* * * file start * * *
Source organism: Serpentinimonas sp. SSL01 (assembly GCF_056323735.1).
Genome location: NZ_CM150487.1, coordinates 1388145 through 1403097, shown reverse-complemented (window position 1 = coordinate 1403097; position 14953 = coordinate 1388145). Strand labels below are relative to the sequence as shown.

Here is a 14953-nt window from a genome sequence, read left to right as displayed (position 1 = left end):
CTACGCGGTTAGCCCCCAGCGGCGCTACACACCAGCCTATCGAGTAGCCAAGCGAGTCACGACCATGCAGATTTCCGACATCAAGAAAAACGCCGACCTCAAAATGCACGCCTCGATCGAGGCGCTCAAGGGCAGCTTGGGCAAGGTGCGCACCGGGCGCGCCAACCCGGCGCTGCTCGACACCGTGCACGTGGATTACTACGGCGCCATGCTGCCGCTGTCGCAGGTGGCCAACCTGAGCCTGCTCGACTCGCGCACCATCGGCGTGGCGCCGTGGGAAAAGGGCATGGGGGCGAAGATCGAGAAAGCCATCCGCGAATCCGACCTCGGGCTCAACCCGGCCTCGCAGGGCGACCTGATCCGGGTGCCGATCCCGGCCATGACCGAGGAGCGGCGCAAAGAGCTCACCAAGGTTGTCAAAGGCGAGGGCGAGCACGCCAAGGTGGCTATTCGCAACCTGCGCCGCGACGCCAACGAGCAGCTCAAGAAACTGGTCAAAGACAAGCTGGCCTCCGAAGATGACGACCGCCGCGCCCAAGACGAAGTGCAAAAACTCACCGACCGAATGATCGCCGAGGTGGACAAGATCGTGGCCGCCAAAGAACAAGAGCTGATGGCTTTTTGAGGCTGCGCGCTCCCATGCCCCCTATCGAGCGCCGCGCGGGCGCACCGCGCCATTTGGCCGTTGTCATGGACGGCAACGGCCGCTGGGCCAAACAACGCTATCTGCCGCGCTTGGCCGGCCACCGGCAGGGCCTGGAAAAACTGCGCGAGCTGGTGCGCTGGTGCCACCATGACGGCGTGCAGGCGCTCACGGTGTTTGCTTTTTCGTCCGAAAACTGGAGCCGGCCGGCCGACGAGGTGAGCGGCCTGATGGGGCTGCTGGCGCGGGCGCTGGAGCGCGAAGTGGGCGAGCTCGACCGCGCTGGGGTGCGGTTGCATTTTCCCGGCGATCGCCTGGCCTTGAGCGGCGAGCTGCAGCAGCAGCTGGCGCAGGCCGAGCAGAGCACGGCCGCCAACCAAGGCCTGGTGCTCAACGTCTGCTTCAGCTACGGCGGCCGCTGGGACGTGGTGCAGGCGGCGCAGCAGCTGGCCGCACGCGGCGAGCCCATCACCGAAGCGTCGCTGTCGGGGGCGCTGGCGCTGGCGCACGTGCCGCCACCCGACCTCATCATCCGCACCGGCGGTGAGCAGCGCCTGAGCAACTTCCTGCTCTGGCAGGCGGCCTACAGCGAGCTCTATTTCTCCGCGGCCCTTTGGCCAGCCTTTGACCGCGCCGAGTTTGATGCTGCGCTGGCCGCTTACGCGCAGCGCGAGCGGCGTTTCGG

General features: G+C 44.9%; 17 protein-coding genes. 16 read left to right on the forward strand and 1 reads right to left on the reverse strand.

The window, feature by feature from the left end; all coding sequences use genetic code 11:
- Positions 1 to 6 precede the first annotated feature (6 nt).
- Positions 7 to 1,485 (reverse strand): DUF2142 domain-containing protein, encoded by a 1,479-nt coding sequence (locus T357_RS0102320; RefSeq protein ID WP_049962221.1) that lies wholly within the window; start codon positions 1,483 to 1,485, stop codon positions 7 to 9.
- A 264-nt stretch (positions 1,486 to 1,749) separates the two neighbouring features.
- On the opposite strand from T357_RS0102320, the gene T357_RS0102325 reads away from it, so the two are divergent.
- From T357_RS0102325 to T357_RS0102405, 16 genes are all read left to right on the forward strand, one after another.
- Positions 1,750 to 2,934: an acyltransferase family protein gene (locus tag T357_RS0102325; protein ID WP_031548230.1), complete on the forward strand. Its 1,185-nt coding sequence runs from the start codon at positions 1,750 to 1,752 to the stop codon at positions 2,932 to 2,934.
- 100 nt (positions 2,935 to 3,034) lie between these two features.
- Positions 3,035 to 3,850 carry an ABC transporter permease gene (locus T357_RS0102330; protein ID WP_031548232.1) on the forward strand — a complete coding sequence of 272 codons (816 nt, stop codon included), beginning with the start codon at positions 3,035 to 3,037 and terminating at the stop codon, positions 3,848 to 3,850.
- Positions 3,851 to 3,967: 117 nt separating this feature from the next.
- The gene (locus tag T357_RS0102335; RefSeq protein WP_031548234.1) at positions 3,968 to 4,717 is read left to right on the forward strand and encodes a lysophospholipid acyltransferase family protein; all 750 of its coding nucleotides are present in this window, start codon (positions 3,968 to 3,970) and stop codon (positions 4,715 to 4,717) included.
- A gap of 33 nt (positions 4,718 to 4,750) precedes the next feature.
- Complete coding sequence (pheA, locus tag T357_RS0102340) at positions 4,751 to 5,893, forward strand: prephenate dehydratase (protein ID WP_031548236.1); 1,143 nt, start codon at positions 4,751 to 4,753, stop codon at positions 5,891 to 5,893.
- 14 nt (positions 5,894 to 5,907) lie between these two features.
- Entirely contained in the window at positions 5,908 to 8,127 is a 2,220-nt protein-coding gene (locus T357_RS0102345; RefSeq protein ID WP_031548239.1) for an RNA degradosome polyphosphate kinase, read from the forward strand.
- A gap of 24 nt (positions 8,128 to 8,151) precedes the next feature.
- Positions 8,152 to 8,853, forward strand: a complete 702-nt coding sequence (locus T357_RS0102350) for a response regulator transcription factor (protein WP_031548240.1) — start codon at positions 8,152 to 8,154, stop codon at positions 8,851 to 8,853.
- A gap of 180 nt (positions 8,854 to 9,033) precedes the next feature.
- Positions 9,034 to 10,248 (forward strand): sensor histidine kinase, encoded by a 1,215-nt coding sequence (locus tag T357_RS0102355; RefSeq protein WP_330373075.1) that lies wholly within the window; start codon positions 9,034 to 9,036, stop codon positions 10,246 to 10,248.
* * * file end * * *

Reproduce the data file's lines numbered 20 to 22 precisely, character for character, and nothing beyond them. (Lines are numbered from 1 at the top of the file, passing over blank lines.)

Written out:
- Entirely contained in the window at positions 5,908 to 8,127 is a 2,220-nt protein-coding gene (locus T357_RS0102345; RefSeq protein ID WP_031548239.1) for an RNA degradosome polyphosphate kinase, read from the forward strand.
- A gap of 24 nt (positions 8,128 to 8,151) precedes the next feature.
- Positions 8,152 to 8,853, forward strand: a complete 702-nt coding sequence (locus T357_RS0102350) for a response regulator transcription factor (protein WP_031548240.1) — start codon at positions 8,152 to 8,154, stop codon at positions 8,851 to 8,853.